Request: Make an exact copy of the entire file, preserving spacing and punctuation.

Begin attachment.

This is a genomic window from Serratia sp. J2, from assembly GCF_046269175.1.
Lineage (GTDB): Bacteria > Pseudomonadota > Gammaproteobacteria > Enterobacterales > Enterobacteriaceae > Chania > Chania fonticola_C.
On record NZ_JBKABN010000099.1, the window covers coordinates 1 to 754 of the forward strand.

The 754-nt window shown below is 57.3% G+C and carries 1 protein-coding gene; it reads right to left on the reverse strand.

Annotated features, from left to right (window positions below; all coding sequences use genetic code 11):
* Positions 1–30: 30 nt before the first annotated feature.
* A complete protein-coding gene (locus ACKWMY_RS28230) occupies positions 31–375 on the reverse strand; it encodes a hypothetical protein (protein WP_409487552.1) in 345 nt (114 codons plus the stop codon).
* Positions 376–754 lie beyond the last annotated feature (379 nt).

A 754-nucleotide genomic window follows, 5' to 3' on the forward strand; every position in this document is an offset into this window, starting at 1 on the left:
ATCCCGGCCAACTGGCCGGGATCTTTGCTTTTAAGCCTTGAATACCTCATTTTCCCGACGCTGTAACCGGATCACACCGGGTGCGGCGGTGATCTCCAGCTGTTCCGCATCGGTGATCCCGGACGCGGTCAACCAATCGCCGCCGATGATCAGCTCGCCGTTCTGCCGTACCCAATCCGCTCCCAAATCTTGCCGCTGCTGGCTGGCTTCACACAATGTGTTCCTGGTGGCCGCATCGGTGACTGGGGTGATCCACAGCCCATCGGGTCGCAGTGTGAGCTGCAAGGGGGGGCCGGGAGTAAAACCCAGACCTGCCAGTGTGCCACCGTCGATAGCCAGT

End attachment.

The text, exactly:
This is a genomic window from Serratia sp. J2, from assembly GCF_046269175.1.
Lineage (GTDB): Bacteria > Pseudomonadota > Gammaproteobacteria > Enterobacterales > Enterobacteriaceae > Chania > Chania fonticola_C.
On record NZ_JBKABN010000099.1, the window covers coordinates 1 to 754 of the forward strand.

The 754-nt window shown below is 57.3% G+C and carries 1 protein-coding gene; it reads right to left on the reverse strand.

Annotated features, from left to right (window positions below; all coding sequences use genetic code 11):
* Positions 1–30: 30 nt before the first annotated feature.
* A complete protein-coding gene (locus ACKWMY_RS28230) occupies positions 31–375 on the reverse strand; it encodes a hypothetical protein (protein WP_409487552.1) in 345 nt (114 codons plus the stop codon).
* Positions 376–754 lie beyond the last annotated feature (379 nt).

A 754-nucleotide genomic window follows, 5' to 3' on the forward strand; every position in this document is an offset into this window, starting at 1 on the left:
ATCCCGGCCAACTGGCCGGGATCTTTGCTTTTAAGCCTTGAATACCTCATTTTCCCGACGCTGTAACCGGATCACACCGGGTGCGGCGGTGATCTCCAGCTGTTCCGCATCGGTGATCCCGGACGCGGTCAACCAATCGCCGCCGATGATCAGCTCGCCGTTCTGCCGTACCCAATCCGCTCCCAAATCTTGCCGCTGCTGGCTGGCTTCACACAATGTGTTCCTGGTGGCCGCATCGGTGACTGGGGTGATCCACAGCCCATCGGGTCGCAGTGTGAGCTGCAAGGGGGGGCCGGGAGTAAAACCCAGACCTGCCAGTGTGCCACCGTCGATAGCCAGT